Conyers steps aside from top spot on Judiciary Committee

- Michigan Rep. John Conyers says he is stepping aside as the top Democrat on the House Judiciary Committee amid a congressional investigation into allegations he sexually harassed female staff members. 

In a statement Sunday, Conyers says he denies the allegations and would like to keep his leadership role on the panel. But he says he "cannot in good conscience" allow the charges to be an undue distraction to his House colleagues while the investigation is continuing.

The 88-year-old lawmaker indicated he would not resign from Congress and would keep fighting the allegations first made public a week ago that he sexually harassed female staff members.

His sudden announcement came as a scandal-weary Congress prepared to return from its Thanksgiving break, with increasing attention on the issue of sexual misconduct involving multiple men in entertainment, media and politics. Along with Conyers, Democratic Sen. Al Franken of Minnesota and Republican Alabama Senate candidate Roy Moore also are the subject of accusations.

FOX 2's Charlie Langton and Erika Erickson talked about the allegations Sunday on Let It Rip Weekend with Conyers's attorney Arnold Reed, who said Conyers should determine what would best serve his constituents.

The House Ethics Committee is investigating Conyers after receiving allegations of sexual harassment and age discrimination involving staff members as well as using "official resources for impermissible personal purposes."

The statement was made in a series of tweets which read in full:

After careful consideration and in light of the attention drawn by recent allegations made against me, I have notified the Democratic Leader of my request to step aside as Ranking Member of the House Judiciary Committee during the investigation of these matters.

I deny these allegations, many of which were raised by documents reportedly paid for by a partisan alt-right blogger. I very much look forward to vindicating myself and my family before the House Committee on Ethics.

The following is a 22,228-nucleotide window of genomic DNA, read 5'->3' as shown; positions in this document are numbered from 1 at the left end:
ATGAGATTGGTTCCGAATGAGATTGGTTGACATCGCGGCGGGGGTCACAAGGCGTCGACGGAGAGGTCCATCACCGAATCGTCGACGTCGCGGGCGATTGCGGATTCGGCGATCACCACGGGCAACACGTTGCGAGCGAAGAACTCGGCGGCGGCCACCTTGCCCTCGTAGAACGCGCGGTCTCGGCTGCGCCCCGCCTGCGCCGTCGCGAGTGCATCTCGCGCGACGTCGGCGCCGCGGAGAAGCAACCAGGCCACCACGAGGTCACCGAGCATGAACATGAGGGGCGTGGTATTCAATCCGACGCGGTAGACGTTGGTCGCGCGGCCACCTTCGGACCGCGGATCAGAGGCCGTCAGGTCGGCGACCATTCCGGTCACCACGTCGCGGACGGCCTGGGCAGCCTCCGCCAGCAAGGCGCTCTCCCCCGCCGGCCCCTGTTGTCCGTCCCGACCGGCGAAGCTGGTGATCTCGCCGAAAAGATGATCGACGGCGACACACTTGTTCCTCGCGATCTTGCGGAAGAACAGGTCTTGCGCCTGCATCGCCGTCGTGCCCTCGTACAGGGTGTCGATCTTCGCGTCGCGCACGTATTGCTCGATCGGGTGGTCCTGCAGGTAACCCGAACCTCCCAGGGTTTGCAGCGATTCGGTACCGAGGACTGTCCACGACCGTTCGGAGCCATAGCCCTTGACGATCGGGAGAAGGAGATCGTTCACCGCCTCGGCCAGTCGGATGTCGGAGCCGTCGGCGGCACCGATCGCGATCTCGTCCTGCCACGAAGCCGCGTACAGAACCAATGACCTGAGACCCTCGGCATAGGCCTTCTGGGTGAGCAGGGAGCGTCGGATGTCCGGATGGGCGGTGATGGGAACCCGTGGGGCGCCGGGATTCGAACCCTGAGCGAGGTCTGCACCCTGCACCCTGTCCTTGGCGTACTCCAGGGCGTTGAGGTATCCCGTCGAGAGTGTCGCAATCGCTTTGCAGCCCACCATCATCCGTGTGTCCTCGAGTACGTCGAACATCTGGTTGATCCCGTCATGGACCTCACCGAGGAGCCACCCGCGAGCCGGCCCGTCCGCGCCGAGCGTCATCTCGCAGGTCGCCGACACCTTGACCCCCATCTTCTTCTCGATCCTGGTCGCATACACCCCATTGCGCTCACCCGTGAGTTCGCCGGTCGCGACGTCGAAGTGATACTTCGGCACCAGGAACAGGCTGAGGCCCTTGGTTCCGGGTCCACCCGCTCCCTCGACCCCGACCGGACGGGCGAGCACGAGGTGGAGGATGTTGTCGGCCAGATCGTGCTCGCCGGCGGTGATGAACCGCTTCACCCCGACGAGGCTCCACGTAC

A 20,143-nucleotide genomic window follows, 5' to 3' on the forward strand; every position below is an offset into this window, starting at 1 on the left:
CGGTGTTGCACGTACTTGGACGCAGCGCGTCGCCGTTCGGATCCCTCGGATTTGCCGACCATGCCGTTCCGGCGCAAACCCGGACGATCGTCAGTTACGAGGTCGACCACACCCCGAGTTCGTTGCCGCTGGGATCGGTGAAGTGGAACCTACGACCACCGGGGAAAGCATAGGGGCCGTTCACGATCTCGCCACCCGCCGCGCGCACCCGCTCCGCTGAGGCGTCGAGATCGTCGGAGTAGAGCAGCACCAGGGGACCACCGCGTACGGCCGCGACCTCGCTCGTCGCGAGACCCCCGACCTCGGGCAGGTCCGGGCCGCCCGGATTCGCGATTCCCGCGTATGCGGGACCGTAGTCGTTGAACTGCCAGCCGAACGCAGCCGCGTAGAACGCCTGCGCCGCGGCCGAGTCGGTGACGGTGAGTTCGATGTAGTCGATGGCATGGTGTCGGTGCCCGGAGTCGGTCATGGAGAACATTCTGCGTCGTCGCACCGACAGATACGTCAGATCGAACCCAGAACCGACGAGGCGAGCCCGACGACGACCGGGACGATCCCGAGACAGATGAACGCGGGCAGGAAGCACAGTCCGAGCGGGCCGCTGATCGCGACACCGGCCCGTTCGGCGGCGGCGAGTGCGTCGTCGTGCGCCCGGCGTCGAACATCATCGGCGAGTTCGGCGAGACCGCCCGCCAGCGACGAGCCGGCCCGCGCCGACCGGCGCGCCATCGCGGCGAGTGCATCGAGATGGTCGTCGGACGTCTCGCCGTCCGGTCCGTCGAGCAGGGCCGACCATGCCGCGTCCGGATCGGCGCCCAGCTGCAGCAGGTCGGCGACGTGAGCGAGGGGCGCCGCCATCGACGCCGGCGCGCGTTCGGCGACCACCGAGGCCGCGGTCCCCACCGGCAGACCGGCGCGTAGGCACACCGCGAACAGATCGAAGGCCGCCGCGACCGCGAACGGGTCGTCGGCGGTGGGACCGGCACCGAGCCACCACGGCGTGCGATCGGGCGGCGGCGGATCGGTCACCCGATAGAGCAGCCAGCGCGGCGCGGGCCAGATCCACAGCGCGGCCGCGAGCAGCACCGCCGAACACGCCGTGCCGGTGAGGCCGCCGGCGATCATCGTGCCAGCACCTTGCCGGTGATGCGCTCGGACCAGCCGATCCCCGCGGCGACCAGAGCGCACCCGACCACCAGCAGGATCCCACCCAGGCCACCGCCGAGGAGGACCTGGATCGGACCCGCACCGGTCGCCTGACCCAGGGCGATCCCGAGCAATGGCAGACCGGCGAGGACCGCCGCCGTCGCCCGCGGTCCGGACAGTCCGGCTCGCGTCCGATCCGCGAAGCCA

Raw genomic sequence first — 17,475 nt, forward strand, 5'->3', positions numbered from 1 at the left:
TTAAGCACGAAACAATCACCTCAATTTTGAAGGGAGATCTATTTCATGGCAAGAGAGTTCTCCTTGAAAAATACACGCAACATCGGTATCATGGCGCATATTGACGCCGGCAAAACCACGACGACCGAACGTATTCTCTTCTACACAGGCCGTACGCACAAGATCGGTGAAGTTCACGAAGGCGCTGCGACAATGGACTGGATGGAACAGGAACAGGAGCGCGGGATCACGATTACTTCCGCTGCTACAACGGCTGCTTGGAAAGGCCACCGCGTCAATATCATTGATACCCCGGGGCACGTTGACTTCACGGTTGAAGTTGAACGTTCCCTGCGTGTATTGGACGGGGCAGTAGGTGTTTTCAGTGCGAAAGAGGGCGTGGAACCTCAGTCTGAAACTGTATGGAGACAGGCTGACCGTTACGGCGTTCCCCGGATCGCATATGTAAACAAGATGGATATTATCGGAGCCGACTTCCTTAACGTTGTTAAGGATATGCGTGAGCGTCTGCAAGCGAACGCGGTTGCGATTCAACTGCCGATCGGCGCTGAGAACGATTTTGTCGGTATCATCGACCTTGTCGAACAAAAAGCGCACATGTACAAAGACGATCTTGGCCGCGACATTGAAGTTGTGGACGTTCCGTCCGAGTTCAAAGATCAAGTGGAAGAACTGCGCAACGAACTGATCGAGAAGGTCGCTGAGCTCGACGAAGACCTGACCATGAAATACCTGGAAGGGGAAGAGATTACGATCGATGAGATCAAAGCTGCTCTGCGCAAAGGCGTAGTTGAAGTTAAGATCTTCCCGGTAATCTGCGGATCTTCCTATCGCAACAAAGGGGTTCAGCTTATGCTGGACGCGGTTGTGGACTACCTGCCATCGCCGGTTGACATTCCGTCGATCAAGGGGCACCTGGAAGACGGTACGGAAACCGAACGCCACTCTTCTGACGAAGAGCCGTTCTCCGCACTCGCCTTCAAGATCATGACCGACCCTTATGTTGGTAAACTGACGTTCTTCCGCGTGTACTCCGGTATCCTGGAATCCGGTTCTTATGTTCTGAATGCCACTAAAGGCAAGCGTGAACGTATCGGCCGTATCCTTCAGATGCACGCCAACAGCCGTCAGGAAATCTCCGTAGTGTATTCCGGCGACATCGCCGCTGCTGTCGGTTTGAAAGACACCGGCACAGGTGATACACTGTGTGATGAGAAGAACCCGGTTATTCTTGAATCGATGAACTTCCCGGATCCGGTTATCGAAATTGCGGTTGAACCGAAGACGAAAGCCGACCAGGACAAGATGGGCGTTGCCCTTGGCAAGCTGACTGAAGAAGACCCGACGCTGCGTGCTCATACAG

To be clear, I would like very much to remain as Ranking Member. There is still much work to be done on core concerns like securing civil rights, enacting meaningful criminal justice reform, and protecting access to the ballot box.

These challenges could not be more pressing in the face of an Administration that cares little for the rule of law and a President whose actions and conduct cheapens our discourse every day.

But I have come to believe that my presence as Ranking Member on the Committee would not serve these efforts while the Ethics Committee investigation is pending.

I cannot in good conscience allow these charges to undermine my colleagues in the Democratic Caucus, and my friends on both sides of the aisle in the Judiciary Committee and the House of Representatives.

I am proud and fortunate to be part of a legacy of more than 50 years of fighting for civil rights and making our country more equitable and just.

I'll never allow that legacy - a legacy I owe to my father   John Conyers, Sr., who integrated labor unions, or my two amazing sons John III & Carl and my loving wife Monica, and the extraordinary people of Detroit - to be cast aside, or these causes to be in any way diminished.

I am grateful to my colleagues who have called for due process before weighing judgment. I would urge them to continue to do so for any Member accused of wrongdoing. Basic fairness requires no less.

House Democratic Leader Nancy Pelosi is defending Democratic Rep. John Conyers as an "icon" for women's rights and declining to say whether the longtime lawmaker should resign over allegations that he sexually harassed female staff members.

Pelosi insists that Conyers deserves "due process" and will "do the right thing" after Congress returns from Thanksgiving break on Monday.

Still, she called the accusations against Conyers a "big distraction."

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